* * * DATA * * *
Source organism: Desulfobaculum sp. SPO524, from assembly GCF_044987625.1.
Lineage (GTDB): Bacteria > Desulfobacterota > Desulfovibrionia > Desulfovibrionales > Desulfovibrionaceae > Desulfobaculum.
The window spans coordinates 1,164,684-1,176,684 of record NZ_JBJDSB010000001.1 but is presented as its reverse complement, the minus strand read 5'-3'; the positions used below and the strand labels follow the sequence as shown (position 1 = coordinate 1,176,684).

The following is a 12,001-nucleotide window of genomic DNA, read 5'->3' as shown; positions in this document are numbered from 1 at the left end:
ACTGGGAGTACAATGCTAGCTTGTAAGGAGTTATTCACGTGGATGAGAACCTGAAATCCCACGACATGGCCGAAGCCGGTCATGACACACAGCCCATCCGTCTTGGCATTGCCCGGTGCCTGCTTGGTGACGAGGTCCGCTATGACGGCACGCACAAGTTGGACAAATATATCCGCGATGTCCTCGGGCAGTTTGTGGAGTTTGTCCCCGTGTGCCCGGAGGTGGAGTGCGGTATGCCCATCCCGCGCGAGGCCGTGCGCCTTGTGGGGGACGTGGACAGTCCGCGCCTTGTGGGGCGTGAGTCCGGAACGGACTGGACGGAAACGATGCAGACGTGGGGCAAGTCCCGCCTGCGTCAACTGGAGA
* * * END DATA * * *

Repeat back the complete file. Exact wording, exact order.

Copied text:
Source organism: Desulfobaculum sp. SPO524, from assembly GCF_044987625.1.
Lineage (GTDB): Bacteria > Desulfobacterota > Desulfovibrionia > Desulfovibrionales > Desulfovibrionaceae > Desulfobaculum.
The window spans coordinates 1,164,684-1,176,684 of record NZ_JBJDSB010000001.1 but is presented as its reverse complement, the minus strand read 5'-3'; the positions used below and the strand labels follow the sequence as shown (position 1 = coordinate 1,176,684).

The following is a 12,001-nucleotide window of genomic DNA, read 5'->3' as shown; positions in this document are numbered from 1 at the left end:
ACTGGGAGTACAATGCTAGCTTGTAAGGAGTTATTCACGTGGATGAGAACCTGAAATCCCACGACATGGCCGAAGCCGGTCATGACACACAGCCCATCCGTCTTGGCATTGCCCGGTGCCTGCTTGGTGACGAGGTCCGCTATGACGGCACGCACAAGTTGGACAAATATATCCGCGATGTCCTCGGGCAGTTTGTGGAGTTTGTCCCCGTGTGCCCGGAGGTGGAGTGCGGTATGCCCATCCCGCGCGAGGCCGTGCGCCTTGTGGGGGACGTGGACAGTCCGCGCCTTGTGGGGCGTGAGTCCGGAACGGACTGGACGGAAACGATGCAGACGTGGGGCAAGTCCCGCCTGCGTCAACTGGAGA